Get Talking About Talking Buses
The 1995 Disability Discrimination Act and its successor the 2010 Equality Act have helped this nation take big strides forward in terms of disabled access requirements. The Acts have forced companies to adapt their services, access routes and provision so as not to discriminate. Whilst this has led to immeasurable improvements in equality of access for some, for others the challenge continues.
Take for instance our bus network. Across the last two decades travel providers have gradually introduced new models to their fleets that are wheelchair accessible, so much so that this form of mobility access is now the ‘default’ service offered on the majority of bus routes – and so it should be. Whilst parents with prams may praise this as a benefit of modern travel for anyone who has a mobility impairment, who uses a wheelchair or not, this opens up a whole transport network to them which for too many years was out of bounds.
Now it is time to metaphorically take bus travel to the next step. This is where audio-visual announcements, or as they are colloquially known ‘talking buses’ or ‘AV’, come in. It is time that bus companies widened their accessibility remit to incorporate improvements to increase ease of access for sensory impaired travellers. How many of you may have taken getting off at the correct stop for granted? What happens if you cannot see your stop coming up? You may have missed a stop in the past and used landmarks, street names or the local geography to find your way back. How possible do you think this would be with little or no vision?
According to the RNIB, there are as many as 3 million people living in the UK with significant sight loss, over a tenth of those defined as partially sighted or blind, but as yet there is no legal requirement for talking buses. Visual conditions mean for many a drivers licence is refused on health grounds, but most will feel the double jeopardy to having to rely on a public transport service that does not cater for them.
A survey conducted by the charity Guide Dogs found that 70% of bus passengers with vision loss have been forgotten about by the bus driver and subsequently missed stops. The impact of this happening is far reaching. It can completely demoralise a person’s belief in their ability to travel independently, inadvertently affecting their work, home and social lives through apprehension to travel, whilst in turn increasing their reliance on others, whether this be friends or family or social care support services.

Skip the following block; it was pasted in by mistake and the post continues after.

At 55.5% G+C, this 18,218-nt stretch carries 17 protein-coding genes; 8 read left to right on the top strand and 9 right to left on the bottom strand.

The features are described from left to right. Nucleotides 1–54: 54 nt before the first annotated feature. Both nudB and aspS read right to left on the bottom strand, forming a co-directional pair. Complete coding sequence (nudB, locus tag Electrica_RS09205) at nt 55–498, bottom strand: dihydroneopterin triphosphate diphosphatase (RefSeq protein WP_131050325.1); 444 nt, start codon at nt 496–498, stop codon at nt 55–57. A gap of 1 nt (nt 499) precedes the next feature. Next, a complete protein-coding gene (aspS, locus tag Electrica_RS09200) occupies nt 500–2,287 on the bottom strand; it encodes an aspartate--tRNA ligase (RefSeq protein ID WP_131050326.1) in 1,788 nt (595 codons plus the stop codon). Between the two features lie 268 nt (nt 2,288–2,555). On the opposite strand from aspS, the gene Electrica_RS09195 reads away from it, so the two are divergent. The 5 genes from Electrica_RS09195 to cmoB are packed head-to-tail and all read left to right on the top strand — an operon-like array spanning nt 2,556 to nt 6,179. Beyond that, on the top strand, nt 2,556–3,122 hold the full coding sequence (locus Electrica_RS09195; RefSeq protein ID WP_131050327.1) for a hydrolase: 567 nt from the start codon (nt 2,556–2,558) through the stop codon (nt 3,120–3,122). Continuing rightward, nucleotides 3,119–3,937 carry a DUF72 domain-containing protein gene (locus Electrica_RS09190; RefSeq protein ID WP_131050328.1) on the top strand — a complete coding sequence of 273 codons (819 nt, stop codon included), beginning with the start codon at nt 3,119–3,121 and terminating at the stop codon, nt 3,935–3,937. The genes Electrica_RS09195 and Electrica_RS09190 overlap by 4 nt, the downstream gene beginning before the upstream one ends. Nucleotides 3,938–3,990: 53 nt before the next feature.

Talking buses could solve this, but as yet only 19% of buses are fitted with AV, 90% of which vehicles are in London [Guide Dog study, 2011]. This is a feature that needs to be nationwide and mandatory in all new buses. A Bus Services Bill will pass through Parliament soon and it needs to ensure that any vote on said Bill would include a clause on the implementation of AV. The technology is not expensive, only increasing bus purchase price by a few percent and costs could be further reduced if entire new fleets had AV added.
It should also be highlighted that the extra costs can be recuperated through increased passenger numbers. Audio visual announcements were added to the Metro bus fleet in Belfast in March 2016 [Passenger Transport, Online], one of a number of new features celebrated for reversing passenger decline, leading to an overall percentage growth in passenger numbers. Whilst AV will always be welcomed by those with sensory loss the figures show that overall passenger confidence in a service can be increased by talking buses, so companies should consider the potential benefits to be gained from the initial outlay.
As with wheelchair accessible buses proving of benefit to pram pushing parents, AV similarly whilst improving accessibility for those with sensory impairments also offers benefits to the mainstream, making travel easier for tourists or anyone needing to travel in unfamiliar areas. In this way, talking buses should not just be viewed as an adaptation for the minority but a stride forward for the majority.
By Sam Heaton
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